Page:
Do children and teenagers have constitutional rights?

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It's tough being a kid. You're living at home under your parents' thumb. You have no money, no education -- no real autonomy at all. You can't even see certain movies without an adult with you. So, when it comes to the law, what rights does the average child or teenager have? If you think the answer's "none," prepare to think again.

Under the law, children in the United States are fully formed human beings with the same basic constitutional rights that adults enjoy. Like every other citizen, children have the right to due process under the law and the right to counsel. They're also protected against cruel and unusual punishment and unreasonable searches and seizures. However, the law also recognizes that children aren't physically and emotionally mature enough to handle the responsibility attached to legal activities like drinking, let alone the right to vote or run for public office. The law reconciles these two ideas by implementing ages of majority designed to define when a person has the ability to exercise his or her rights responsibly. These usually vary by state, but they govern everything from the right to drive to the right to marry.

There are some exceptions, however. In the juvenile justice system, for example, children don't receive bail, nor are they tried by juries of their peers. Juveniles do have the right to seek legal counsel if there's a chance that they could be tried as adults, as well as the right to a hearing before a judge. Children can also petition for legal emancipation from their parents, but they would face an uphill battle there: The Liberty Clause of the 14th Amendment gives parents the right to raise their own children, as long as there is no abuse or neglect.

There's one other exception that children and teens are much likelier to encounter. Learn all about it on the next page.




The Constitutional Rights of the Student

Although children and teens enjoy the same rights as their elders, the Supreme Court has repeatedly limited student rights to free speech and expression in school. The Court has also upheld censorship of school newspapers and suspensions of students for inappropriate language and behavior. Schools have even been allowed to search students' private property without probable cause [source: FindLaw]. In that particular case, New Jersey v. T.L.O., the Court found that a school's responsibility to educate and protect children trumps student privacy, and allows school authorities more leeway than the police would have outside school [source: Dorf]. The court ruled on that case in 1985, but student rights have been further restricted since then.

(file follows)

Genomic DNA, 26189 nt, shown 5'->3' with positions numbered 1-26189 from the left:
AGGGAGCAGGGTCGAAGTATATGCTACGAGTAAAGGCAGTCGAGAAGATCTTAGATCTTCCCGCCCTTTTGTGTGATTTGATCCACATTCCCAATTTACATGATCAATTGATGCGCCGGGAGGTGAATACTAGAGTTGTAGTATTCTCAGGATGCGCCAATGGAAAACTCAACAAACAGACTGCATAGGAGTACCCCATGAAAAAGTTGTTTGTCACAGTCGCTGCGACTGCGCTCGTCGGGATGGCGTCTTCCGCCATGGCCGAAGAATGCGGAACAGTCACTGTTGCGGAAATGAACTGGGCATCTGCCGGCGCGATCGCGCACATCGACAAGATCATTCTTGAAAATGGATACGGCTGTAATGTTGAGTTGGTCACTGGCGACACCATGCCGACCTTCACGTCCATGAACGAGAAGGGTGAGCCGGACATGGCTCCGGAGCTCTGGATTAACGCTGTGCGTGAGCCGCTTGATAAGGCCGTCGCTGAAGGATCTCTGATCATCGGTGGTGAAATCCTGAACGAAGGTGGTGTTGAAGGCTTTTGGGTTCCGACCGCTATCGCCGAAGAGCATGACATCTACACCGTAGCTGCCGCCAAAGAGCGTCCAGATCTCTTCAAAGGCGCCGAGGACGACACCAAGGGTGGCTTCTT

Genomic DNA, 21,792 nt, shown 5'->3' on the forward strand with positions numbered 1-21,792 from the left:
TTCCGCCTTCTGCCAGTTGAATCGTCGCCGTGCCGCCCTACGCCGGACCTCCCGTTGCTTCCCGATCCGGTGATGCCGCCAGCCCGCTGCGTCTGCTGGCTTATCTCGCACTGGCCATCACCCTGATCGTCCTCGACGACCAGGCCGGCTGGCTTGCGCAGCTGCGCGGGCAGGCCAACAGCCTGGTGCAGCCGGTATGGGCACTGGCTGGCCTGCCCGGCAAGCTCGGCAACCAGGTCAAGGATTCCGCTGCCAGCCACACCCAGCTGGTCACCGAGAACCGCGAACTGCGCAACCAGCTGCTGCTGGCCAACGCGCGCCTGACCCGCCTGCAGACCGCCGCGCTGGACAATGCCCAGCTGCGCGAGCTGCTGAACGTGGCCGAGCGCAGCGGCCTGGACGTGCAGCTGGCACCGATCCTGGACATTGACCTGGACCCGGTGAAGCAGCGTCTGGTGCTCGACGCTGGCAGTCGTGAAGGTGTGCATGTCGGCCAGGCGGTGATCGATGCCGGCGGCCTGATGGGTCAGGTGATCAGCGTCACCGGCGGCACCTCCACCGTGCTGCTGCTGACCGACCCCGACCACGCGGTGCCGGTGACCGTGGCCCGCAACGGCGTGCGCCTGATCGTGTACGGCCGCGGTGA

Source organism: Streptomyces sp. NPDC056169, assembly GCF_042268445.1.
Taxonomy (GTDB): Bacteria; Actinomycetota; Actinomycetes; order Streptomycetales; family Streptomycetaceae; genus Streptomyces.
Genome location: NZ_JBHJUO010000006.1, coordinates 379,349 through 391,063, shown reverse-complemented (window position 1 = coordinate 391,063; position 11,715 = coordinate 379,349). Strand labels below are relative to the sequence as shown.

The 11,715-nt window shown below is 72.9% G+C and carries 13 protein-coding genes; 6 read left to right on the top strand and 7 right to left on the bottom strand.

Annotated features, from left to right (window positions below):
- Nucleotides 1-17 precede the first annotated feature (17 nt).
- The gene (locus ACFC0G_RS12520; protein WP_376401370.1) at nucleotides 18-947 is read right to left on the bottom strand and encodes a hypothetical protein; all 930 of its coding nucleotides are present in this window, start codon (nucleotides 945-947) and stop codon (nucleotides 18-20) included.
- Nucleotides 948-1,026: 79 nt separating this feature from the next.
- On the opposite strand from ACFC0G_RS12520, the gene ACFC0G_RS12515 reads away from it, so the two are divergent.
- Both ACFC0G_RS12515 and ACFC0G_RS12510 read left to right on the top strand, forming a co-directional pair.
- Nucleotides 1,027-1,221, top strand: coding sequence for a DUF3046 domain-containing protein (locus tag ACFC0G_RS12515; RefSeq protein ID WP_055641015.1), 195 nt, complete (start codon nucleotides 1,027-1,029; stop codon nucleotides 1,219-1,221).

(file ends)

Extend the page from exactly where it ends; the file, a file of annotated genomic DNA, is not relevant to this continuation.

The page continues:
More recently, the High Court has allowed school officials to punish students for behavior outside school grounds [source: Supreme Court of the United States]. In November 2010, Virginia Attorney General Ken Cuccinelli even issued an official opinion advocating the search of students' personal cell phones and laptops if there's "a reasonable suspicion that the student is violating the law or the rules of the school" [source: McNeill].

Children and adults share many of the same rights under the law, but the exceptions to the rule make it clear that most children lack the maturity to truly understand what having those rights actually entails. What does it really mean to be able to vote, marry or have due process in a court of law? Does that understanding depend solely on one's birthday? Should it?

For more information on children and the Supreme Court, see the links on the next page.

Related Articles


  • Dorf, Michael C. "What Constitutional Rights Should Schoolchildren Have? Two Recent Cases Underscore the Ways in Which Children Are Not Simply Miniature Adults." FindLaw. March 23, 2009. (Dec. 7, 2010)
  • FindLaw. "New Jersey v. T.L.O." Jan. 15, 1985. (Dec. 13, 2010)
  • McNeill, Brian. "Cuccinelli OK with searches of student phones, laptops." Media General News Service. Nov. 26, 2010. (Dec. 9, 2010)
  • Supreme Court of the United States. "Safford United School District #1, et al. v. Redding." June 25, 2009. Legal Information Institute, Cornell University Law School. (Dec. 7, 2010)
  • Supreme Court of the United States. "Deborah Morse, et al. v. Joseph Frederick." June 25, 2007. (Dec. 10, 2010)